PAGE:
Painting Exercise Step 5:
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Use the edge of the knife to draw vertical lines for the tree trunk and placement. Then, use the tip of the knife to create the illusion of branches. Create a few small trees in the foreground with the snow colors. This gives realistic depth to the scene. After all, with this much snow everywhere, the trees must have some also. There is more snow at the bottom of the trees as wind and movement takes it away from the tops. Paint some snow on the little mountain and also blend it down into the mist as you did with the large one.
Once the distant hill and trees are completed, mix a little burnt umber with white and block in the shape of the ledge. Paint some distant trees on this ledge using the same technique used on the hill at right. Make vertical strokes for these distant tree forms. Draw in suggestions of top detail. Add a tiny spec of yellow ochre to the grey-green at the bottom of these trees.
Next, mix yellow ochre, burnt umber and phthalo green for a dark undercolor in the main tree. Paint in the tree using the tip of the knife to "draw" in the branches. Draw strokes from the inside of the tree to the outer edge. Use the tip to break the edges into suggestions of branches and needles. Once the main tree is in, give it form with highlights of specks of cadmium yellow light plus a speck of phthalo green. Use short, vertical strokes and spot in trunk areas with white, burnt umber, and cadmium orange. See detail below.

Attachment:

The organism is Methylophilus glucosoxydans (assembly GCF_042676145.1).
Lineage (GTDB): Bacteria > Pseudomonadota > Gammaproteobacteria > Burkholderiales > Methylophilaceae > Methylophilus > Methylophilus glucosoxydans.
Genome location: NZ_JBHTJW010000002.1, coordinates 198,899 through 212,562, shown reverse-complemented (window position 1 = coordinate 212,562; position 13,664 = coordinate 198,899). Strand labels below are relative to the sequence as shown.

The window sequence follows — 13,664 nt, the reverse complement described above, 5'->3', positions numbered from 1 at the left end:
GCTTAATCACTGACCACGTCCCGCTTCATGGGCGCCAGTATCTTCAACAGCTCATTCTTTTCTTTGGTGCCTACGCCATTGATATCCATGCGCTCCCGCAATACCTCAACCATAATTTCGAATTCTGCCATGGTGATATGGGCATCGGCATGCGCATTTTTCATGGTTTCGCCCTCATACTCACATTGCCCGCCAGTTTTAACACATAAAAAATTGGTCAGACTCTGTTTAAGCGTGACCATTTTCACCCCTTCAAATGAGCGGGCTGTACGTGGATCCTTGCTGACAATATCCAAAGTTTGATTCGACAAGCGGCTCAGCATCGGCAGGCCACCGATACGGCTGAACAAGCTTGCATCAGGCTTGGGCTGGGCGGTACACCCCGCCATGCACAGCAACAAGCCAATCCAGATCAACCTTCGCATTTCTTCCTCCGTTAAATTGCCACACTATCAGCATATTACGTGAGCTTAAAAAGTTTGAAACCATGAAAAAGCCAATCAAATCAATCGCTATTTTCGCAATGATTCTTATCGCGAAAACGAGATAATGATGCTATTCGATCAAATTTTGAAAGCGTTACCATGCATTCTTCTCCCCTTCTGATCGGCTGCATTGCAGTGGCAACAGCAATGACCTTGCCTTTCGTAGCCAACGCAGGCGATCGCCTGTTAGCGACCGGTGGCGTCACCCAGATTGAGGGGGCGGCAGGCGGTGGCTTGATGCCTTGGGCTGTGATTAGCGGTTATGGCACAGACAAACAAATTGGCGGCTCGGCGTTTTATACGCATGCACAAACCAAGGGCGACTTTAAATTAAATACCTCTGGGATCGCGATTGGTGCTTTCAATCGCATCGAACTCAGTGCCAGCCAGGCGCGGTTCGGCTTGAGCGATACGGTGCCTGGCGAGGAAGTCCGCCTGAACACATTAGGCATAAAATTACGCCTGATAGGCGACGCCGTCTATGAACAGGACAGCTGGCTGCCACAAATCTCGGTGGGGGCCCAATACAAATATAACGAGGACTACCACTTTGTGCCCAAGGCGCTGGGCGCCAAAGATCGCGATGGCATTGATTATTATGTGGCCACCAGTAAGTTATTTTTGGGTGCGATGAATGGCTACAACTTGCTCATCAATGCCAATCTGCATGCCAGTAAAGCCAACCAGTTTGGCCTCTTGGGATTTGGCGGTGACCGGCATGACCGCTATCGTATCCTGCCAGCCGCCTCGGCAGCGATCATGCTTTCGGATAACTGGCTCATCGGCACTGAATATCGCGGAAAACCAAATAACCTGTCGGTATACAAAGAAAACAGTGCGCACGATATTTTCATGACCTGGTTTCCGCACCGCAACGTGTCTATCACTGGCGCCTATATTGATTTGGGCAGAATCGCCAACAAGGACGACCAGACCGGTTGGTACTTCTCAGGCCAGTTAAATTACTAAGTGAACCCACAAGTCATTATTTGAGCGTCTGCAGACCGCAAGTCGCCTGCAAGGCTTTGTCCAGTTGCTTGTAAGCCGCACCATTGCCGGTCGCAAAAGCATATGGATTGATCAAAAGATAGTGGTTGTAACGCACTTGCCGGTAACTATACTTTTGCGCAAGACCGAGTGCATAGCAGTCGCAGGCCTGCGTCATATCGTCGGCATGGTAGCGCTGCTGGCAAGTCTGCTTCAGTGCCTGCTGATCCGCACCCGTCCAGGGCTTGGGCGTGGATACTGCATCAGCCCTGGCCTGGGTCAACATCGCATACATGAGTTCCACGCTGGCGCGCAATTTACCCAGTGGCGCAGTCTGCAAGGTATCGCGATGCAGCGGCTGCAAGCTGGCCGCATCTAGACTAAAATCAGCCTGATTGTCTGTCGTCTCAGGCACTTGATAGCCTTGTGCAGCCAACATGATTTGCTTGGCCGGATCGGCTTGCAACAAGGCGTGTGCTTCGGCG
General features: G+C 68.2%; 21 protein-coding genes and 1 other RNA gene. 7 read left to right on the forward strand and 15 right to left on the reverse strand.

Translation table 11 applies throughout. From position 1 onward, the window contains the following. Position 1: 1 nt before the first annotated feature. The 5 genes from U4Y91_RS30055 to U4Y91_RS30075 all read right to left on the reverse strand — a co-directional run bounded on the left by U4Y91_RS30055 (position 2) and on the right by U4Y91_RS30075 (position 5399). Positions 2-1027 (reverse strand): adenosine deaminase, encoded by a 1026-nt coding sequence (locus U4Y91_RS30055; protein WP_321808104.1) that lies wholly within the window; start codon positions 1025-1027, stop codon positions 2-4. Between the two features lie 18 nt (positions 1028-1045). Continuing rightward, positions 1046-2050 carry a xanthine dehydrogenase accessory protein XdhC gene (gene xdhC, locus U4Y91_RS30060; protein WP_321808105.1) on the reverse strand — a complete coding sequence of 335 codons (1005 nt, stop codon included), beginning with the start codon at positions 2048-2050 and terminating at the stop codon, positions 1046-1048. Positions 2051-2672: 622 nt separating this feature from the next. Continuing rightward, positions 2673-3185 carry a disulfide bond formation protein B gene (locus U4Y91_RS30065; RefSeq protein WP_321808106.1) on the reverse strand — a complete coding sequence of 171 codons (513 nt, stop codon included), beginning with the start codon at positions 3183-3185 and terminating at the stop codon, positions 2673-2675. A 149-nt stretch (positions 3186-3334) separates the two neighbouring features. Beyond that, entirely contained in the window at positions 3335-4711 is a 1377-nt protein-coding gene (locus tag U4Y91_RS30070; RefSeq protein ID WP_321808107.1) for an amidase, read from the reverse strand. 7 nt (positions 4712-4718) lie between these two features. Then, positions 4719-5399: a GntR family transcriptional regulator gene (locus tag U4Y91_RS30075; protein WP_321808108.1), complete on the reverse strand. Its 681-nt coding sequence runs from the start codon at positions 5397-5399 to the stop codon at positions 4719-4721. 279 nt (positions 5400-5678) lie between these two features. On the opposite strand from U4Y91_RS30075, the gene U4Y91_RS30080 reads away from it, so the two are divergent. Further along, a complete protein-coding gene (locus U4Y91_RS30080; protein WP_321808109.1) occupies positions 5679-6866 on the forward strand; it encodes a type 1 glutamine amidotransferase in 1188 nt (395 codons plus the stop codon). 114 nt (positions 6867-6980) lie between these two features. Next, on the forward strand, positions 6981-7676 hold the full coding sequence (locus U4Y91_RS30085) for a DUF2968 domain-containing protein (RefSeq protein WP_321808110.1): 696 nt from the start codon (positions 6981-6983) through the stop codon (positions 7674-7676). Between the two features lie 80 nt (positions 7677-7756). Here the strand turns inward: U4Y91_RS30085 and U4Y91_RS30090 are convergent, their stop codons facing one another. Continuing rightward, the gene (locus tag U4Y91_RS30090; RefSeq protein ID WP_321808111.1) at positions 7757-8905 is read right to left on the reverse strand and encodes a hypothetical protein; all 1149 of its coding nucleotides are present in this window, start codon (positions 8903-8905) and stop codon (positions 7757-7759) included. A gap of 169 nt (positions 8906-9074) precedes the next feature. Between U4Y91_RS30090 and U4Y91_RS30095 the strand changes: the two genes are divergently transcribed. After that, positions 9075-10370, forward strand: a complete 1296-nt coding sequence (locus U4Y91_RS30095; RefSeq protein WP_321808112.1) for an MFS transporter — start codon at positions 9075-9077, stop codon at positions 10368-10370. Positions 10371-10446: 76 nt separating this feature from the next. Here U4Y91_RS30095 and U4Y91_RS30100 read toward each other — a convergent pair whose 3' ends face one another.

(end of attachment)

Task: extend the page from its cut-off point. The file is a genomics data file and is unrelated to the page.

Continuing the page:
Hold the knife in the tips of your fingers for a more gentle touch. Use the very tip to lightly drag the existing colors outward to create branches and the illusion of needles.
Develop final detail on the ledge using the light orange sunlight snow mix and the white and ultramarine blue shadow mix. Add a little white and reddish mountain color to the burnt umber ledge mix and build surface textures on the ledge. Add a speck of the dark tree mix to the original burnt umber and white and paint in the dark areas within the ledge. Once you have completed this little tree on the ledge, go back and touch up any areas in the painting that you wish to. Remember, spontaneity is important in this technique of painting so do not over work the painting. Keep it fresh and lively.
I hope you have enjoyed this painting lesson and I wish you the very best in your continued painting.
If you would like more on painting with a knife, visit our Instructional Videos section for our 2-hour knife painting tape.
©1995William F. Powell

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